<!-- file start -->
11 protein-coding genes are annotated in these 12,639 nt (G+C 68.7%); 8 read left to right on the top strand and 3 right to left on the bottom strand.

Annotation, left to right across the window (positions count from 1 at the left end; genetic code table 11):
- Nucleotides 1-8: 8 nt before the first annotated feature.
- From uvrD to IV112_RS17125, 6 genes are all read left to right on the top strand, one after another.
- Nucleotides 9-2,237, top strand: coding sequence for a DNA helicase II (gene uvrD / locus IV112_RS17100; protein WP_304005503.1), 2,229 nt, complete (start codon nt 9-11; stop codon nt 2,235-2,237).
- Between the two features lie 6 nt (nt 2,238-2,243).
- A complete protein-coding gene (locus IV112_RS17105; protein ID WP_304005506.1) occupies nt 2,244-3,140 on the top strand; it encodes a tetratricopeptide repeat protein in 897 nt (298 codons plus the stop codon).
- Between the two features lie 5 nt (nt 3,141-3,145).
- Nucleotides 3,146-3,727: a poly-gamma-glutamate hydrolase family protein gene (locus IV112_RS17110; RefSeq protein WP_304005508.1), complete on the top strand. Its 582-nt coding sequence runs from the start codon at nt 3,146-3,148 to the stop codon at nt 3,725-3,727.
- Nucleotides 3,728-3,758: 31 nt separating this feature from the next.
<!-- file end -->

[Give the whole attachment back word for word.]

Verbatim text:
11 protein-coding genes are annotated in these 12,639 nt (G+C 68.7%); 8 read left to right on the top strand and 3 right to left on the bottom strand.

Annotation, left to right across the window (positions count from 1 at the left end; genetic code table 11):
- Nucleotides 1-8: 8 nt before the first annotated feature.
- From uvrD to IV112_RS17125, 6 genes are all read left to right on the top strand, one after another.
- Nucleotides 9-2,237, top strand: coding sequence for a DNA helicase II (gene uvrD / locus IV112_RS17100; protein WP_304005503.1), 2,229 nt, complete (start codon nt 9-11; stop codon nt 2,235-2,237).
- Between the two features lie 6 nt (nt 2,238-2,243).
- A complete protein-coding gene (locus IV112_RS17105; protein ID WP_304005506.1) occupies nt 2,244-3,140 on the top strand; it encodes a tetratricopeptide repeat protein in 897 nt (298 codons plus the stop codon).
- Between the two features lie 5 nt (nt 3,141-3,145).
- Nucleotides 3,146-3,727: a poly-gamma-glutamate hydrolase family protein gene (locus IV112_RS17110; RefSeq protein WP_304005508.1), complete on the top strand. Its 582-nt coding sequence runs from the start codon at nt 3,146-3,148 to the stop codon at nt 3,725-3,727.
- Nucleotides 3,728-3,758: 31 nt separating this feature from the next.